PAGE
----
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Economist | 15Jul2013 |J.P.

The tragic massacre in Volyn remembered

UKRAINIANS call it a tragedy, for Poles it was a massacre. Between February 1943 and February 1944, units of the Ukrainian Insurgent Army killed up to 100,000 Poles in Volyn and eastern Galicia, former Polish territories now in western Ukraine. The butchery reached its apogee in July, with as many as 20,000, including women, children and the elderly, murdered. Around 20,000 Ukrainians also died at the hands of Poles or Ukrainians who saw them as too close to the hated occupiers.

It remains one of the darkest chapters in the two nations' histories, and one of the most misunderstood. Many Poles have an idealistic view of their Kresy, the eastern borderlands to which Volyn belonged, as a collection of quaint, provincial towns and villages where Poles, Jews and Ukrainians lived in harmony, explains Andrzej Szeptycki, an expert in bilateral relations from the Warsaw University. The axes and pitchforks of Ukrainian nationalists, they believe, brought an end to that idyll.

Reality was more complex. Throughout the interwar period, Poland practiced a harsh policy of assimilation of its national minorities, particularly Belarusian and Ukrainians, fearing they would become a fifth column. In addition to trampling cultural and religious rights, land was seized and redistributed to Polish military veterans, in hopes of reigning in the east.

Among those regions Volyn stood out, explains Yaroslav Hrytsak, a Lviv-based historian. A former Russian gubernia, lacking the parliamentary and intellectual traditions of its ex-Habsburg neighbours, Volyn saw a unique experiment in nation building. Henryk Józewski, a former Polish spy in Soviet Ukraine, was picked by Poland's interwar strongman Józef Piłsudski (pictured) to build a Ukrainian nation that is loyal to Poland, notably by supporting cultural initiatives and creating a loyalist Ukrainian party.

Despite its relative success, the programme was reversed after Piłsudski's death in 1935. Ukrainians were barred from government jobs, workers' protests suppressed; Orthodox churches were destroyed and their adherents forcibly converted to Catholicism. As a result, both communist and nationalist elements among the Ukrainians called for ethnic cleansing of Poles from Volyn, even though the Soviet mass starvation, known as the Holodomor, or death by hunger, had just cost millions of Ukrainian lives across the border.

“It was worse than a crime, it was a stupidity,” Mr Hrytsak says. “You had a terrain that was ready to explode.” What followed was genocide, he says, but it must be viewed within the context of a pyramid of genocidal acts committed on the territory of Ukraine in the 1930s and 1940s, starting from the Holocaust [Holodomor?] and ending on Akcja Wisła, the forced deportation of tens of thousands of Ukrainians.

The term arouses heated debate. Last week, Poland's parliament narrowly voted down an amendment to describe the events in Volyn as genocide. Across the border, 148 members of the ruling Party of Regions and their Communist allies appealed for Poles to pass it, hoping to stir up bad blood with Svoboda, a right-wing party. Svoboda asked Bronisław Komorowski, the Polish president, to cancel a visit on July 14th to Lutsk, the region's capital, for a 70th anniversary memorial service.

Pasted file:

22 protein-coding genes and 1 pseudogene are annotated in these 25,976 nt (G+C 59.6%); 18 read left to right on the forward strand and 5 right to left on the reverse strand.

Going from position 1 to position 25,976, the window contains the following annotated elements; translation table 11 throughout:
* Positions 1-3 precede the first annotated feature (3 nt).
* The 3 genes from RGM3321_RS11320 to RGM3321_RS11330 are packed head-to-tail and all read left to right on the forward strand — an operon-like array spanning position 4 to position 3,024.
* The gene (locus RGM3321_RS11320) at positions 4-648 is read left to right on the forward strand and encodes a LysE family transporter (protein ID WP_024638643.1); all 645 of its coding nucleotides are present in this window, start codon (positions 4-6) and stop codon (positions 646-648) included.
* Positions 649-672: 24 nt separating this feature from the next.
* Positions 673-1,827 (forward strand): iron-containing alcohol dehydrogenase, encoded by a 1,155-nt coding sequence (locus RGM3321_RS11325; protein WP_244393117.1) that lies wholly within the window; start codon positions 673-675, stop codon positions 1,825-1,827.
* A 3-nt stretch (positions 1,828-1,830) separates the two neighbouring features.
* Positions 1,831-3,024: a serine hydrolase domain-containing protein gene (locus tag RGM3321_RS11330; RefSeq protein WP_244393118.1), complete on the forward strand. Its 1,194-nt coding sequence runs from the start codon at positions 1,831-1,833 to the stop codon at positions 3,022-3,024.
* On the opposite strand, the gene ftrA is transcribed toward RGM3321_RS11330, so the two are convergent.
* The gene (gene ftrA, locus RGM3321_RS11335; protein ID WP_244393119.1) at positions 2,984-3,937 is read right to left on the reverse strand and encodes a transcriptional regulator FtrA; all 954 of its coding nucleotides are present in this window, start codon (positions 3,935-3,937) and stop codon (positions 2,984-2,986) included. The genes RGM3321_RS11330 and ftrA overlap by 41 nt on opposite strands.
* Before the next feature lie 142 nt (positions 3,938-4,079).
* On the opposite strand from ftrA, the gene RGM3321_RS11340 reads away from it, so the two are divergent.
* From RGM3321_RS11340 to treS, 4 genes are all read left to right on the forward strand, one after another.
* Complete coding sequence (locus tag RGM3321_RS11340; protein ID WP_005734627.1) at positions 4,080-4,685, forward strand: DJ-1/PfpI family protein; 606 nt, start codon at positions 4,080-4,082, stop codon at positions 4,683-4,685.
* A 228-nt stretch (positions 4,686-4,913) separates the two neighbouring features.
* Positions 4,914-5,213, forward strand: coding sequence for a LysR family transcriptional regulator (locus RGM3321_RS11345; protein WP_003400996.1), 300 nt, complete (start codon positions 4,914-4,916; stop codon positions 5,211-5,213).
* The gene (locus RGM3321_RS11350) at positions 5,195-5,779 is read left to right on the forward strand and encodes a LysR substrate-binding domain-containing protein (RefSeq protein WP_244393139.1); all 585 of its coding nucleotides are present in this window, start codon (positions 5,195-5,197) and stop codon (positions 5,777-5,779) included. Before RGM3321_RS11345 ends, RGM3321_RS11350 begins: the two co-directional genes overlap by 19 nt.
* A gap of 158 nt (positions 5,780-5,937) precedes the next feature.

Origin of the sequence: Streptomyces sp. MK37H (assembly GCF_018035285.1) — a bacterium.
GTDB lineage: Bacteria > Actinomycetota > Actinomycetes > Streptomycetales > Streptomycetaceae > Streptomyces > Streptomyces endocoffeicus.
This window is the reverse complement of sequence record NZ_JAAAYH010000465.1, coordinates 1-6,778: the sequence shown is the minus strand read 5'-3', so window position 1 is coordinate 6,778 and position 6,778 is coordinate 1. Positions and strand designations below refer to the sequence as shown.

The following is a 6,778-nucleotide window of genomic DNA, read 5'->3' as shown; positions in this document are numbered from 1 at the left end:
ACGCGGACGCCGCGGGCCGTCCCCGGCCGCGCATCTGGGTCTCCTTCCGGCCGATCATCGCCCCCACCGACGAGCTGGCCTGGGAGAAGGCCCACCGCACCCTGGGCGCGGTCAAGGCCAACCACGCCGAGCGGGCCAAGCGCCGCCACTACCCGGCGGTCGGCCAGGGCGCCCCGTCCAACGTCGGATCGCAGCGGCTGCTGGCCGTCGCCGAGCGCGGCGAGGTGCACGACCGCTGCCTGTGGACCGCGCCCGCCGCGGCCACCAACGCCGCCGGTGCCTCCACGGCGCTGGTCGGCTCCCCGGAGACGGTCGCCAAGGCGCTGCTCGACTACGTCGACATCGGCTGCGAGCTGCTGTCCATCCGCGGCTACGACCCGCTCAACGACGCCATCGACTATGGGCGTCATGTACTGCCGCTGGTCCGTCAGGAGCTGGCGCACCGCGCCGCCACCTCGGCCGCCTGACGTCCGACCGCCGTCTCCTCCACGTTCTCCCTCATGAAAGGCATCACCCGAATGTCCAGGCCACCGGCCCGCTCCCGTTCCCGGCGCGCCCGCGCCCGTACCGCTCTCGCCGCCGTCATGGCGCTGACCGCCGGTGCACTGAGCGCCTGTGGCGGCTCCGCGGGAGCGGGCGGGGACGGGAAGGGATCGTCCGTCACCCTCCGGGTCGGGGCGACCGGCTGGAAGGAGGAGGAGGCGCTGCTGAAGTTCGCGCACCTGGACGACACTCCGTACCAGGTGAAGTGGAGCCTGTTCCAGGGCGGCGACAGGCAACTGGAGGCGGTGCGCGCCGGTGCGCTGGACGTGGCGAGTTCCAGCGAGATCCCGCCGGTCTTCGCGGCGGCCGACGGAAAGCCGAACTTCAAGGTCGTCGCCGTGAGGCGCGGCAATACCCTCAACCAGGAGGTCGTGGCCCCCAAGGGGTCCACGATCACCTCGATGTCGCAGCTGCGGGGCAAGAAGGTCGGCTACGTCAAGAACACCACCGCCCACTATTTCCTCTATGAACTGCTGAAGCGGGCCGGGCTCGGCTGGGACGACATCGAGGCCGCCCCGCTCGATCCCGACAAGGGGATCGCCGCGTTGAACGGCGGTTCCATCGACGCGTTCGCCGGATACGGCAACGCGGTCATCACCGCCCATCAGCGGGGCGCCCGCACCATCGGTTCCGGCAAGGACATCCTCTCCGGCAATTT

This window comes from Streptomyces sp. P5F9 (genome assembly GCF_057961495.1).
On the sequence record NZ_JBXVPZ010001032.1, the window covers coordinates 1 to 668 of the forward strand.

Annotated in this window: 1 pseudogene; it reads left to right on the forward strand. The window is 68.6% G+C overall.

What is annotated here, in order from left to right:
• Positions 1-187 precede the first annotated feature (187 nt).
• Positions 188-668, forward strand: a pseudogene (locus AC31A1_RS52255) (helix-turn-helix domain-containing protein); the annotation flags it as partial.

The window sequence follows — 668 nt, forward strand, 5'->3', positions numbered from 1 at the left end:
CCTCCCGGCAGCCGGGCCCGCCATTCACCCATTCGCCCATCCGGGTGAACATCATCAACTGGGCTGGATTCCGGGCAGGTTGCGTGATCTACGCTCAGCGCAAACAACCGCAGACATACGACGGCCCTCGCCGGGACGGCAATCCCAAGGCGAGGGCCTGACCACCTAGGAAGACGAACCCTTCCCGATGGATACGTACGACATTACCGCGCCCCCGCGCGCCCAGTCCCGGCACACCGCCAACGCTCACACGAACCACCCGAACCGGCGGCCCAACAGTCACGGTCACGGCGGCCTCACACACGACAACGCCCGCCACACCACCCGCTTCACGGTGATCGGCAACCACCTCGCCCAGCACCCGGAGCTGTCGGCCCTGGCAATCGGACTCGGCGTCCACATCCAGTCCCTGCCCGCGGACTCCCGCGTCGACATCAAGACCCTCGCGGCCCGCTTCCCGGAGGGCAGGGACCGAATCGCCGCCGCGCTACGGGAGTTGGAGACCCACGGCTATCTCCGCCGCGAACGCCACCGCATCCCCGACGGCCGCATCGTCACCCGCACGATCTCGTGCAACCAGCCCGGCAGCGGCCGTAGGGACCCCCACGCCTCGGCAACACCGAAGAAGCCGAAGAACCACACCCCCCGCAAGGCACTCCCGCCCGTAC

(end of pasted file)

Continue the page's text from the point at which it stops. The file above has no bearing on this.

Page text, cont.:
Barring an egg thrown at Mr Komorowski, the event was quite peaceful, but also much more subdued compared to previous commemorations. Viktor Yanukovych, the Ukrainian president, was conspicuously absent. His presence would have made it harder to keep the nationalists at bay, said a relieved Ukrainian diplomat.

Relations between the two neighbors have grown edgy. Poland, Ukraine's principal  advocate in Europe, is frustrated at Kyiv’s lack of progress on implementing pro-European reforms and keeping Yulia Tymoshenko, the former prime minister, behind bars. Diplomats complain Ukrainian authorities ignore appeals to protect Polish firms from corporate raiding. Some believe relations with Russia should be prioritised: the potential perks are bigger, and Ukraine might start treating them seriously.

With the right-wing on the rise in both countries, things are unlikely to get easier. Svoboda, which first entered Ukraine’s parliament last October, prefers autonomy to integration. In Poland the main opposition party, Law and Justice, which leads recent polls, is cosying up to the anti-Ukrainian elements of the so-called Kresy group, warns Mr Szeptycki. The party voted to include the mention of genocide, despite appeals by Radosław Sikorski, the foreign minister, “not to denigrate Ukraine”.

“For several years now some people feel the issue of Volyn is being sacrificed in the name of better relations with Ukraine,” Paweł Kowal, who chairs the EU-Ukraine parliamentary cooperation committee, explains the heated rhetoric. He says Mr Komorowski has deftly managed his role as a mediator, but overcoming historical problems will require years of sustained efforts, as was the case with Germany.

But time is limited. Ukraine still hopes to sign an Association Agreement with the EU in Vilnius this November. Mr Sikorski has said it has not yet met the necessary criteria; an initial May deadline for improvement was pushed back to June and then September. With the European Parliament facing elections in 2014, and Ukraine in 2015, failure now could mean years of delays, EU leaders warn. By then Poles, too, will head to the ballot box, and reconciliation could slide even further away.